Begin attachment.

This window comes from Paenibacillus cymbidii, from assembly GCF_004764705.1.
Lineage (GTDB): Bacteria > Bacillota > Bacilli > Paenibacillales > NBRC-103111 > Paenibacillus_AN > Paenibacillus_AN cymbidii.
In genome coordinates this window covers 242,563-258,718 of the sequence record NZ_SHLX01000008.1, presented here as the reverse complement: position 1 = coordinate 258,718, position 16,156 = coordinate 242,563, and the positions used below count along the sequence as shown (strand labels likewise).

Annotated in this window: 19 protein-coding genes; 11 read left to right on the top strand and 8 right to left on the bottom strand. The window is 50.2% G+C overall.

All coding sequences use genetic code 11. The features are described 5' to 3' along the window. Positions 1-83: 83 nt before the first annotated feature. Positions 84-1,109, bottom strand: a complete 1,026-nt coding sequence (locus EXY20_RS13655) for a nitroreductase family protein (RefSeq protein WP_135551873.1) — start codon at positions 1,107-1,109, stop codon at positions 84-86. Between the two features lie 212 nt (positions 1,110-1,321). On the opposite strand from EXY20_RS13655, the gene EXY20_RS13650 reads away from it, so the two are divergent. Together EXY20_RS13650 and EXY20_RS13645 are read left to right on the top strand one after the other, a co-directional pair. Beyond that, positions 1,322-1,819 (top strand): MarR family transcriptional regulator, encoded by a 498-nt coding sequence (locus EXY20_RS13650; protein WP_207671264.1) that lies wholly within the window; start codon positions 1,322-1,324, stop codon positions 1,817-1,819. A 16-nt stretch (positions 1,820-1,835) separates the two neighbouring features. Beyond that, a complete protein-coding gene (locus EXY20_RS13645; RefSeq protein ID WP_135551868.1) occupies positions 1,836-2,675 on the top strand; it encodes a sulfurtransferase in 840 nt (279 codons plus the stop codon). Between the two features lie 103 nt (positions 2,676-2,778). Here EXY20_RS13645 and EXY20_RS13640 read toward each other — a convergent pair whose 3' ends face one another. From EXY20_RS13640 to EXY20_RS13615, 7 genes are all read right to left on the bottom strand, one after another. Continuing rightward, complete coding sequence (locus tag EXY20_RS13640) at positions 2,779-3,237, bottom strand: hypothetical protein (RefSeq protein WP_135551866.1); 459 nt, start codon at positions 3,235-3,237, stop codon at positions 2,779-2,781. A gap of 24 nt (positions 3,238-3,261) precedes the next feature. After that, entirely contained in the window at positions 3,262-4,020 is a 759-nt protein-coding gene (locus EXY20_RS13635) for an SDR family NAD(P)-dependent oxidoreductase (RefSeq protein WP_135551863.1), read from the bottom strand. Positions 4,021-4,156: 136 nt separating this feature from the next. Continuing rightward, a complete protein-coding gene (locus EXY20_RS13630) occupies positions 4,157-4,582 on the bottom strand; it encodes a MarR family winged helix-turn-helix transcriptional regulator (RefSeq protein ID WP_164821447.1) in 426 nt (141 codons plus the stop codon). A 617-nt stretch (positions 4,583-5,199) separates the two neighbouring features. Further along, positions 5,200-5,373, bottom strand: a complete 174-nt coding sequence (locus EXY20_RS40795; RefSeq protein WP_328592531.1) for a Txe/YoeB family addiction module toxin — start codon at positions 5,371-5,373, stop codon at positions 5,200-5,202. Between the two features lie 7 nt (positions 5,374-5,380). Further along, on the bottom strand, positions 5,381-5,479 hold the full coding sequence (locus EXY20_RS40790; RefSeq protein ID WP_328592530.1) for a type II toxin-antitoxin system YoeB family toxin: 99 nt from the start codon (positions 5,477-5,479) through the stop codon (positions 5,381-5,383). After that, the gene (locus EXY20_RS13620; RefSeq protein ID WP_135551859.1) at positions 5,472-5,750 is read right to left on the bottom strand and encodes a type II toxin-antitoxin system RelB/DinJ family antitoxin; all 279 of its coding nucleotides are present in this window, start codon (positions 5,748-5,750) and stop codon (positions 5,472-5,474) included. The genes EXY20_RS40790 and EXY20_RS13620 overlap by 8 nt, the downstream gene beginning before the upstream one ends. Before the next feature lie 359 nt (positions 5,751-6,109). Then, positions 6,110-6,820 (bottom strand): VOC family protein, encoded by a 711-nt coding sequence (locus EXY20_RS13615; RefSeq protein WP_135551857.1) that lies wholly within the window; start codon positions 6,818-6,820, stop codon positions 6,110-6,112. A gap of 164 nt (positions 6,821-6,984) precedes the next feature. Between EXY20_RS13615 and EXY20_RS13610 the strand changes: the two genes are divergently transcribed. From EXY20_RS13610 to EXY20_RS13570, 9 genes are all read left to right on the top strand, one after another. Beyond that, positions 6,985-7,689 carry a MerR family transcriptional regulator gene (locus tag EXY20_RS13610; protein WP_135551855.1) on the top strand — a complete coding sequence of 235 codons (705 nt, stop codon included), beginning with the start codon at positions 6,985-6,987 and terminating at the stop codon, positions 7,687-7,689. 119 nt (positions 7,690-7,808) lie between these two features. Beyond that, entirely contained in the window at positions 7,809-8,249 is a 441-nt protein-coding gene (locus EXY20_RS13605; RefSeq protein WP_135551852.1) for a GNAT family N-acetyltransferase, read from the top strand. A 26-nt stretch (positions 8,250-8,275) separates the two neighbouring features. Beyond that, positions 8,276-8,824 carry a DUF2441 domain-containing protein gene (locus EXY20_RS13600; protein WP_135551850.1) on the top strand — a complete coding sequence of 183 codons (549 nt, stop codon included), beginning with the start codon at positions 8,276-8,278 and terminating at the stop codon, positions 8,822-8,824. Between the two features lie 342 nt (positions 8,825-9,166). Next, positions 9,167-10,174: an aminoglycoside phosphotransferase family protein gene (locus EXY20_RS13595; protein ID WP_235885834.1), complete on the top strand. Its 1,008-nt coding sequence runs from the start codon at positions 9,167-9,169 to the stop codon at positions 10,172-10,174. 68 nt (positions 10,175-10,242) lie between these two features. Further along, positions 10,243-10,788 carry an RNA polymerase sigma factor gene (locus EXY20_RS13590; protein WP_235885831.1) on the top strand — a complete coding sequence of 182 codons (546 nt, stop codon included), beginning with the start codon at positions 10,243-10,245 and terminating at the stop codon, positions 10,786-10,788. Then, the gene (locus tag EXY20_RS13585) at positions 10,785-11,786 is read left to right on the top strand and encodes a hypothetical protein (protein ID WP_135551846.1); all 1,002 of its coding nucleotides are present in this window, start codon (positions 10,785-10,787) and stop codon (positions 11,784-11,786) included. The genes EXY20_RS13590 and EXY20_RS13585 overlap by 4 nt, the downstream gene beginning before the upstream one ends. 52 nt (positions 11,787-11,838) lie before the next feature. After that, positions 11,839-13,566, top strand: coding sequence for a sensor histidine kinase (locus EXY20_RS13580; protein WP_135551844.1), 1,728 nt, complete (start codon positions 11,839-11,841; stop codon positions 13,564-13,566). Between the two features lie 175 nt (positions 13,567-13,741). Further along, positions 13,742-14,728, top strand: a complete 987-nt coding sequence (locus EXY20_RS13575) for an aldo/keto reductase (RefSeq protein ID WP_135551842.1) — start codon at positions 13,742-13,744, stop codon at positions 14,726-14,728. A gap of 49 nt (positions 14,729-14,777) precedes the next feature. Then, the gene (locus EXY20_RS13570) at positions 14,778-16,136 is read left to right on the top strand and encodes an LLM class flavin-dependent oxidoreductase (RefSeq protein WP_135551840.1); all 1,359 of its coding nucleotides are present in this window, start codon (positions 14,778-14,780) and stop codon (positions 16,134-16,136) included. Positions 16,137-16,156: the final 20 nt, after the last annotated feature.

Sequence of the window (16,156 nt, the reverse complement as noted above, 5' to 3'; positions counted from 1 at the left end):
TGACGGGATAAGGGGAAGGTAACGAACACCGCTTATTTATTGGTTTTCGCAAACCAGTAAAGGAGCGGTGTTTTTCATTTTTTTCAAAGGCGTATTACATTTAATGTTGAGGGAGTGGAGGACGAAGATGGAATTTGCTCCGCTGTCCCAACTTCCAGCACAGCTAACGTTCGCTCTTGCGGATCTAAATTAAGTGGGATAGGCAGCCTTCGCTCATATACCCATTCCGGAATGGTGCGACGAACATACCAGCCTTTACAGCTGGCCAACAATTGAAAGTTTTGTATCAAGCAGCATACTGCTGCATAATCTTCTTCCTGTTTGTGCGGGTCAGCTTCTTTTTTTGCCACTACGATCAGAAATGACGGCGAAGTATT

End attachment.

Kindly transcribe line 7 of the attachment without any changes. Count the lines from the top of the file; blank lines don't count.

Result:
TGACGGGATAAGGGGAAGGTAACGAACACCGCTTATTTATTGGTTTTCGCAAACCAGTAAAGGAGCGGTGTTTTTCATTTTTTTCAAAGGCGTATTACATTTAATGTTGAGGGAGTGGAGGACGAAGATGGAATTTGCTCCGCTGTCCCAACTTCCAGCACAGCTAACGTTCGCTCTTGCGGATCTAAATTAAGTGGGATAGGCAGCCTTCGCTCATATACCCATTCCGGAATGGTGCGACGAACATACCAGCCTTTACAGCTGGCCAACAATTGAAAGTTTTGTATCAAGCAGCATACTGCTGCATAATCTTCTTCCTGTTTGTGCGGGTCAGCTTCTTTTTTTGCCACTACGATCAGAAATGACGGCGAAGTATT